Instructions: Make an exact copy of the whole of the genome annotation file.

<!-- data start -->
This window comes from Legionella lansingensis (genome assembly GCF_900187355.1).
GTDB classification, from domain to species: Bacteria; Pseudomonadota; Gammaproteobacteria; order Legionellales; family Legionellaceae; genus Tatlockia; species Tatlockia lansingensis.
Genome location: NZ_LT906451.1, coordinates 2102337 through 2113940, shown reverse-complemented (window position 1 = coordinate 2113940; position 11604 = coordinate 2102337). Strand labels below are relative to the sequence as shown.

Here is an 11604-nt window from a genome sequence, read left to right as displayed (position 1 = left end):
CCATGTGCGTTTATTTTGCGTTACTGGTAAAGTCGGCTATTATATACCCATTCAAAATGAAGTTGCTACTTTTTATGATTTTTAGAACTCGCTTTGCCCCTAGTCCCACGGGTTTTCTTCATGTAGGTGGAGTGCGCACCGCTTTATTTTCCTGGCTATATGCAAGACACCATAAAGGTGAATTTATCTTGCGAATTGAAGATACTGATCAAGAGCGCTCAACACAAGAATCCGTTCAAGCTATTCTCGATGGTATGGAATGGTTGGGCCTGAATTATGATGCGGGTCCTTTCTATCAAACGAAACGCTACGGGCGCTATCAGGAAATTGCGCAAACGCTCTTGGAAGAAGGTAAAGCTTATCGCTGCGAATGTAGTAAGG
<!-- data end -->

This window comes from Legionella lansingensis (genome assembly GCF_900187355.1).
GTDB classification, from domain to species: Bacteria; Pseudomonadota; Gammaproteobacteria; order Legionellales; family Legionellaceae; genus Tatlockia; species Tatlockia lansingensis.
Genome location: NZ_LT906451.1, coordinates 2102337 through 2113940, shown reverse-complemented (window position 1 = coordinate 2113940; position 11604 = coordinate 2102337). Strand labels below are relative to the sequence as shown.

Here is an 11604-nt window from a genome sequence, read left to right as displayed (position 1 = left end):
CCATGTGCGTTTATTTTGCGTTACTGGTAAAGTCGGCTATTATATACCCATTCAAAATGAAGTTGCTACTTTTTATGATTTTTAGAACTCGCTTTGCCCCTAGTCCCACGGGTTTTCTTCATGTAGGTGGAGTGCGCACCGCTTTATTTTCCTGGCTATATGCAAGACACCATAAAGGTGAATTTATCTTGCGAATTGAAGATACTGATCAAGAGCGCTCAACACAAGAATCCGTTCAAGCTATTCTCGATGGTATGGAATGGTTGGGCCTGAATTATGATGCGGGTCCTTTCTATCAAACGAAACGCTACGGGCGCTATCAGGAAATTGCGCAAACGCTCTTGGAAGAAGGTAAAGCTTATCGCTGCGAATGTAGTAAGG